Country music legend Bill Anderson remembers the night of Aug. 27, 1957, as though it was yesterday.
I thought I was just getting away from the heat in my room, remarks Whisperin Bill in his trademark mellow voice. I was changing my life, and I didnt know it.
The would-be songwriter was 19 years old, living in a three-story hotel in Commerce, Ga., and working for $50 a week as a disc jockey at local radio station WJJC. Suffering from the inadequate efforts of his air conditioner, he picked up his guitar and headed for the roof. Sitting in a lounge chair, he began to compose a plaintive ballad of a lonely man surveying the shimmering Las Vegas strip.
My dad said, Son, I shouldve known that you had the imagination to be a songwriter if you could sit on top of that little hotel and look out on Commerce, Georgia, and write, The bright array of city lights as far as I can see, Anderson recalls. There might have been a couple of traffic lights in Commerce at the time.
He called the song City Lights and soon a version of the tune reached the ears of top Nashville, Tenn., vocalist Ray Price. Sensing a hit, Price recorded City Lights and the song stayed on the top of the charts for 13 weeks.
It was the big break Anderson needed for NashvilleAmericas country music capitalto roll out its welcome mat. And although he packed his bags, in a sense hes never moved away from Commerce.
It was the first time that I felt I belong here, he says of the town of 4,100. I had no roots there other than the fact that I was there the day we (started up) a brand new radio station.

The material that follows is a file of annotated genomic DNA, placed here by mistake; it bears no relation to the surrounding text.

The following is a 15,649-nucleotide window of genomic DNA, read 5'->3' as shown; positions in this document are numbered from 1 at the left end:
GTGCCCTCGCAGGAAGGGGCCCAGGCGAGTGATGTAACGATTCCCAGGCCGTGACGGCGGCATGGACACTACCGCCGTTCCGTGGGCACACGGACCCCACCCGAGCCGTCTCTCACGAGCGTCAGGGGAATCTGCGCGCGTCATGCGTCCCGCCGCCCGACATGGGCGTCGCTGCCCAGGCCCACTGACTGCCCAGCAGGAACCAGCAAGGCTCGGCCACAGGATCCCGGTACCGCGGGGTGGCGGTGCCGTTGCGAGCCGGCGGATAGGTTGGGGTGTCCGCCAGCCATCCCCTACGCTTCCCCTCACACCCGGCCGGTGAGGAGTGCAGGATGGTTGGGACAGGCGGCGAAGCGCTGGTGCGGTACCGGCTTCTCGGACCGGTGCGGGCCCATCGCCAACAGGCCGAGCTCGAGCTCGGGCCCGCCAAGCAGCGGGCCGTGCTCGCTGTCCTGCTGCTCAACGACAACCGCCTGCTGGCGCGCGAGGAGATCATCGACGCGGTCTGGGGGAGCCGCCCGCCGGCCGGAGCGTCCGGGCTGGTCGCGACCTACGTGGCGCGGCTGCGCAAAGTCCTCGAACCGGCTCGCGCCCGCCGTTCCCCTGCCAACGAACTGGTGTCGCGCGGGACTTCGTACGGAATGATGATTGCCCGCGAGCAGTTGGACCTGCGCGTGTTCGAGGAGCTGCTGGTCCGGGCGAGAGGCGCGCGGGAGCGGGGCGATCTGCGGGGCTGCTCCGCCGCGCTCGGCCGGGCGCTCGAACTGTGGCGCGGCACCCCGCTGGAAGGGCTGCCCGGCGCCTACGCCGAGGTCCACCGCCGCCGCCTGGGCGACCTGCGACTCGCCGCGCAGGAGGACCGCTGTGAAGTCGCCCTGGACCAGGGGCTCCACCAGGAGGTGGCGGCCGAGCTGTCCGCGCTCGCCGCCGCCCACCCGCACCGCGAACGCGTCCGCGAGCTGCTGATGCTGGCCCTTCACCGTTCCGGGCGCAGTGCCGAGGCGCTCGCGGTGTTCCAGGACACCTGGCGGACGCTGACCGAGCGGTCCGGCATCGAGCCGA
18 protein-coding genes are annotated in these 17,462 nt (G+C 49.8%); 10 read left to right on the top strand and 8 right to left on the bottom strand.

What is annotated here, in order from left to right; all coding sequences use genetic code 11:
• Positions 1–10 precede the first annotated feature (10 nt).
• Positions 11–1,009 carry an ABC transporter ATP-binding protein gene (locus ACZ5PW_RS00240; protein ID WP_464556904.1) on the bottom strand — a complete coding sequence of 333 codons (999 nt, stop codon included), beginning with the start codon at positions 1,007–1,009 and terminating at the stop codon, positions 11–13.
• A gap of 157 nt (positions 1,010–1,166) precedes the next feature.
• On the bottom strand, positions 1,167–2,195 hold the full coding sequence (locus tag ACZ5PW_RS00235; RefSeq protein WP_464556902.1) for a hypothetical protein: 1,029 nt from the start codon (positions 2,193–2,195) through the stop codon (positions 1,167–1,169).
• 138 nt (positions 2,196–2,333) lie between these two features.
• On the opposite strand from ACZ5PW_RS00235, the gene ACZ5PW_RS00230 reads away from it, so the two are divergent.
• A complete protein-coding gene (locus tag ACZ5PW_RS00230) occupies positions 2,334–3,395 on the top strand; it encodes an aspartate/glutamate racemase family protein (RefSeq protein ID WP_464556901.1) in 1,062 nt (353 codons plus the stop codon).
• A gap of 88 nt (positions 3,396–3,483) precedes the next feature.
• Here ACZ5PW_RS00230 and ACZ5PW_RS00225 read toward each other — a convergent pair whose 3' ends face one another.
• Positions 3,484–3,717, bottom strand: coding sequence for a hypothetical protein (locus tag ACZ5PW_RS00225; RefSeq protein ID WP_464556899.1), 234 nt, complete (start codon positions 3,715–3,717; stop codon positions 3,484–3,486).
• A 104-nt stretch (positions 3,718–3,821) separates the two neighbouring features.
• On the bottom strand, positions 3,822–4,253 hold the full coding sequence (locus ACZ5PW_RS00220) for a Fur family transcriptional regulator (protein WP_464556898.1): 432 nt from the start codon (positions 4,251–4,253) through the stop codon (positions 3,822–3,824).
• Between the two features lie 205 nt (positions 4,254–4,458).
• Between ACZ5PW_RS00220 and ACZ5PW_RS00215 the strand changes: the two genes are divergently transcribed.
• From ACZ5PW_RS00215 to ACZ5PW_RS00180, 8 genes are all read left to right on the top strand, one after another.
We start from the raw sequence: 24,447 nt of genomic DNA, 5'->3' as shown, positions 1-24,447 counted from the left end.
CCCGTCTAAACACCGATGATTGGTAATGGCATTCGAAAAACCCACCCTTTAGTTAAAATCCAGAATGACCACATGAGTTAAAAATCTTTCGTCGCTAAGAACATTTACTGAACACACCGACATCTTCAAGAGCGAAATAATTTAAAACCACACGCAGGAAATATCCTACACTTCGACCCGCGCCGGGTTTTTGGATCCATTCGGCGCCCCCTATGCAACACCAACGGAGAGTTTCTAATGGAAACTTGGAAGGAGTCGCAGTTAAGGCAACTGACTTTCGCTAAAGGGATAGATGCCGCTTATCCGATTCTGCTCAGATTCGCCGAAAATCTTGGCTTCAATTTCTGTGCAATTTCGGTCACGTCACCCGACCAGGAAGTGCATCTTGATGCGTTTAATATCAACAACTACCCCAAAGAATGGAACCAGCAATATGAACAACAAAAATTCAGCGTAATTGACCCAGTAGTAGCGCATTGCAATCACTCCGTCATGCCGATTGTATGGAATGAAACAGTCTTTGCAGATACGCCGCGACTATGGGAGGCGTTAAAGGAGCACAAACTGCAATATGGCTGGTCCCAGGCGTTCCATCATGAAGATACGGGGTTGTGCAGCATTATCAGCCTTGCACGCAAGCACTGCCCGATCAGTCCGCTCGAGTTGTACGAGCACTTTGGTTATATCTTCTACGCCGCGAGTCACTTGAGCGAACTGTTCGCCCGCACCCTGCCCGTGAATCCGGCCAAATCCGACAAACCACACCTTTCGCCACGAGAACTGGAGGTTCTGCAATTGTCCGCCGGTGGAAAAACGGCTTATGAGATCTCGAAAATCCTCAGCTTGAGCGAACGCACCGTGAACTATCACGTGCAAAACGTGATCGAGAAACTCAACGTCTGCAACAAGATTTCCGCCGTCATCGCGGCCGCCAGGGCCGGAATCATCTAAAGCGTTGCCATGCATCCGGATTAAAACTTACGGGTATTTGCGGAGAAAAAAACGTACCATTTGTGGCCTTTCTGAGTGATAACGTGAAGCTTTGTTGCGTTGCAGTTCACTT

Those three years I knew everybody in the whole town. Id sign on at the station at 5:30 or 6:00 in the morning, and the guy from the bakery would call and say, Ive got some hot apple turnovers down here. You want me to bring you some?
Though baked goods are no longer delivered daily to Andersons doorstep, the affection Anderson felt for Commerceand vice versahas never diminished. Simple and straight to the point, the people of the town love him, says Gerald Jordan, who was just an infant when Anderson would join his family for dinner. The older people who remember him when he was on the radio just flock to see him. Hes still down to earth.
Although Whisperin Bill joined the Grand Ole Opry in 1961 and has penned hits for a whos who of artists ranging from Brenda Lee to Tracy Byrd, Jordan says with pride that the adopted hometown boy never outgrew them. Hed send us his records and stay in touch. When hed travel down to see his folks (in Atlanta), hed usually stop by for a visit.
The town unveiled a monument in 1977 that commemorates Andersons 1975 induction into the Songwriters Hall of Fame.
And in 1997 the country artist returned to Commerce to perform at the 40th anniversary of the radio station. We named a street after him when he came to town that year. Bill Anderson Boulevard runs right by the radio station, offers Jordan, whose family now owns WJJC.
During his concert, Anderson was so overcome by the kindness Commerce had shown him that I got carried away on stage and said, Do you want to do this again next year? the singer recalls.
We didnt take long to accept his offer, chuckles Jordan. Over the course of the next year, Anderson worked with local leaders to establish an annual benefit concert featuring some of the performers well-known friends. I told them that we should do something that would keep the money in the community, explains Anderson.
In 1998, concert funds were used to purchase new seats for the Commerce Cultural Center. Since that time, proceeds from the event have gone toward building a performing arts center to be used jointly by the local high school and the community.
Although he is active as a touring artist, Grand Ole Opry mainstay, and songwriter, Anderson looks forward to his annual June reunion with the folks of Commerce.
They just kinda adopted me, he grins.